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The Eagles’ Rodney McLeod spent part of his bye week encouraging Philadelphians to vote in the election | Early Birds

With no game to prepare for and few work obligations for the first time in months, the safety found a productive way to use his free time last week.

Eagles free safety Rodney McLeod
Eagles free safety Rodney McLeodRead moreYONG KIM / Staff Photographer

Good morning, Eagles fans. Let’s hope you enjoyed the bye week, because Week 10 is now upon us. Eagles players had a few days off last week and will have another on Tuesday before returning to the practice field Wednesday in preparation for their division game against the New York Giants.

Players who spoke with the media Monday all agreed that this was an abnormal bye week. They weren’t allowed to leave the area like they normally would because they had to be at the facility each day to continue their coronavirus testing.

Rodney McLeod still found time to make a lasting memory during his time off.

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Getting out the vote

With no game to prepare for and few work obligations for the first time in months, Rodney McLeod found a productive way to use his free time last week.

Last Tuesday, he and his wife, Erika, rounded up Eagles players and made a remarkable effort to get out the vote. The McLeods developed a voting initiative called “My Voice My Vote," which included a pep rally, a shuttle service to polling locations and a double-decker bus with about a dozen Eagles players, including Jalen Mills, Darius Slay, Jalen Hurts, and Dallas Goedert, on board to encourage voting and bring food and drinks to poll workers.

“Tuesday was monumental,” McLeod said. “I think it kind of started the week in the right way, myself, my wife, our foundation, numerous teammates, other city officials and community leaders, all just stepped up and got out into the community, particularly in the neighborhoods where voter turnout wasn’t as high in 2016, and we wanted to place the emphasis on that, to encourage voter turnout, to thank those who have voted. But also thank the poll workers. We were able to provide hot chocolate, tea, coffee, to various sites, as well as some foods."

McLeod, a 30-year-old safety, has emerged as one of the team’s most prominent leaders this season in part because of Malcolm Jenkins' release in the offseason. The nine-year veteran who spent the last five seasons with the Eagles became the longest-tenured member of the team’s secondary. When the issue of police violence against several Black Americans, including George Floyd, Jacob Blake, and Breonna Taylor, rose to prominence during training camp, McLeod was one of the most vocal players on the team to advocate for social justice.

After president-elect Joe Biden won Pennsylvania by less than a percentage point, McLeod said the pivotal role the predominantly Black communities in the city played in turning the state blue and winning Biden the presidency was meaningful to him.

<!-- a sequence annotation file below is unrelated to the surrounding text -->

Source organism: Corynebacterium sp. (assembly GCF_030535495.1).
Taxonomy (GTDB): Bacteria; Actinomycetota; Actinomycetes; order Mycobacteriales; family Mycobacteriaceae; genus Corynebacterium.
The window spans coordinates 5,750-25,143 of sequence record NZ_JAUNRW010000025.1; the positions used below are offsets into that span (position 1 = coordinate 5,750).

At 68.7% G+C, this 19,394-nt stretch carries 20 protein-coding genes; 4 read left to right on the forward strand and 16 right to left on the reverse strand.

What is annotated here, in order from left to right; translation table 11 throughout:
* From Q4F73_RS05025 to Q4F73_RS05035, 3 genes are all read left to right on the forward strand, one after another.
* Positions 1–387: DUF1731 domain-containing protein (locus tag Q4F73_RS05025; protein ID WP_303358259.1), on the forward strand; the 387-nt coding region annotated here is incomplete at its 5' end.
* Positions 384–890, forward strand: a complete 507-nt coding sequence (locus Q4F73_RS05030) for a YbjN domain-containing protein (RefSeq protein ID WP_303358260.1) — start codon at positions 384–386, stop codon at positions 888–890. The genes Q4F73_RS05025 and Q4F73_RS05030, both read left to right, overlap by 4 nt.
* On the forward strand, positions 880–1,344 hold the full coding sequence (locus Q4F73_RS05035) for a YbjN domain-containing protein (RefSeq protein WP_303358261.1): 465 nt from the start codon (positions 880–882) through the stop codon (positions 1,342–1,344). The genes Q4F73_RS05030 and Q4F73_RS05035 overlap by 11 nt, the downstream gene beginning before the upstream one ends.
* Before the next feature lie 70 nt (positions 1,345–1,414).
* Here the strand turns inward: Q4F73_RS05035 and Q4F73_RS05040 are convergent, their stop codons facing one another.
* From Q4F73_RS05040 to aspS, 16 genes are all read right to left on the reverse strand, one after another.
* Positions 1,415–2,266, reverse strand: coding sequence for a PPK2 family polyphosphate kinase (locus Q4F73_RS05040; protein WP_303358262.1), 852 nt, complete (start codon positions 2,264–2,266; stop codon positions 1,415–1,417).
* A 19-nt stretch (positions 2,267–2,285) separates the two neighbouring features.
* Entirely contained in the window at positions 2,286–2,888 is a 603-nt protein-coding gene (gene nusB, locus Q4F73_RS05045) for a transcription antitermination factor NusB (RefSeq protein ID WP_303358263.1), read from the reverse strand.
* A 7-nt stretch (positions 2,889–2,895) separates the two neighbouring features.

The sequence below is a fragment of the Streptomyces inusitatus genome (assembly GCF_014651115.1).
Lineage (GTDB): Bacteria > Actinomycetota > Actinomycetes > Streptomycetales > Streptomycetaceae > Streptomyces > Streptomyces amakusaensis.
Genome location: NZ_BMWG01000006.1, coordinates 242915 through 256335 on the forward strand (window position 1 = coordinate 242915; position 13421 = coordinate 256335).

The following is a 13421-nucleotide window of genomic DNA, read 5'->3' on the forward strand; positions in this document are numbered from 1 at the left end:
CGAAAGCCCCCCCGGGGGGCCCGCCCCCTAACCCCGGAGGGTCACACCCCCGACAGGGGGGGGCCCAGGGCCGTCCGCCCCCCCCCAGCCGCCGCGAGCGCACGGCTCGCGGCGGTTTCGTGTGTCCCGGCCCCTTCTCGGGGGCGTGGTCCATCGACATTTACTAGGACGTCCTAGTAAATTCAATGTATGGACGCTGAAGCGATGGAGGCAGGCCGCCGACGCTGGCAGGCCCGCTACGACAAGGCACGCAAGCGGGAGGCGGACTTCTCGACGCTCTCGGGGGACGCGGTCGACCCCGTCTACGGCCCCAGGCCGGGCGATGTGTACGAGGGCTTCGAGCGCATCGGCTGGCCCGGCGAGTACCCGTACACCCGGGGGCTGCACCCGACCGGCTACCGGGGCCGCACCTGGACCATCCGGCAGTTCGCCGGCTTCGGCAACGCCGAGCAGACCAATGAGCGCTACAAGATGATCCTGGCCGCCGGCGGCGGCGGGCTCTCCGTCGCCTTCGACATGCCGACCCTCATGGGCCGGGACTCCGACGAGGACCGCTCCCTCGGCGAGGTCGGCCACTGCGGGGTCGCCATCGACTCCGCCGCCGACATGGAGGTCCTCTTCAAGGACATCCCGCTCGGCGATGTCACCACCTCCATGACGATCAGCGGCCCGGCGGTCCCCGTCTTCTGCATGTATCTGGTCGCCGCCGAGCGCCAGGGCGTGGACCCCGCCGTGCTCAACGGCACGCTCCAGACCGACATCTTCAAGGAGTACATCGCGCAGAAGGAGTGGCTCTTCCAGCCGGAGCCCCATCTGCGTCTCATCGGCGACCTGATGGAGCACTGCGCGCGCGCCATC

“I was proud just to see, me as African American man, my community vote in a manner that we did,” he said. “It was a very memorable day for me, and I’m just grateful to be a part of it, but like I said, to see Philly have the turnout that we did and know that we did affect this election. Everyone, I think across the nation, is looking at Pennsylvania and Philadelphia and just kind of celebrating because of it.”

What you need to know about the Eagles

  1. T.J. Edwards gave the Eagles the best linebacker play they’ve had all season during the Cowboys game. As Les Bowen writes, he’ll have two more chances to shine as Nate Gerry recovers from an injury.

  2. With Jason Peters and Lane Johnson seemingly healthy, Jordan Mailata’s starting spot along the Eagles offensive line is in serious jeopardy. Jeff McLane raises the question: Should Mailata start over Peters?

  3. Jim Schwartz learned valuable life lessons watching Alex Trebek host Jeopardy. After the game show host died over the weekend, Schwartz took some time to reflect on the impact Jeopardy! had on him as a college student. Bowen has the story.

From the mailbag

Which team do you think will provide the most competition for the division? — from Dan (@dannmaal) on Twitter.

Good question, Dan. I’m still going with the Washington Football Team. Yes, the New York Giants beat Washington this weekend in a game in which Washington lost its starting quarterback, but I’m still more confident in Washington going on a run than I am about New York or Dallas. Washington’s defensive line has tons of talent, and the team has a handful of promising young offensive players such as Terry McLaurin, Antonio Gibson, and J.D. McKissic.

If Alex Smith can play competently at quarterback and knock off the rust of sitting the last two years while recovering from a badly broken leg, Washington could put together some wins. It’s also worth noting the team has an easier remaining schedule than the Giants. Dallas has the easiest schedule left in the league, but the effort issues that have plagued the Cowboys in their first nine games aren’t likely to get better as the merciful end to a poor season inches closer.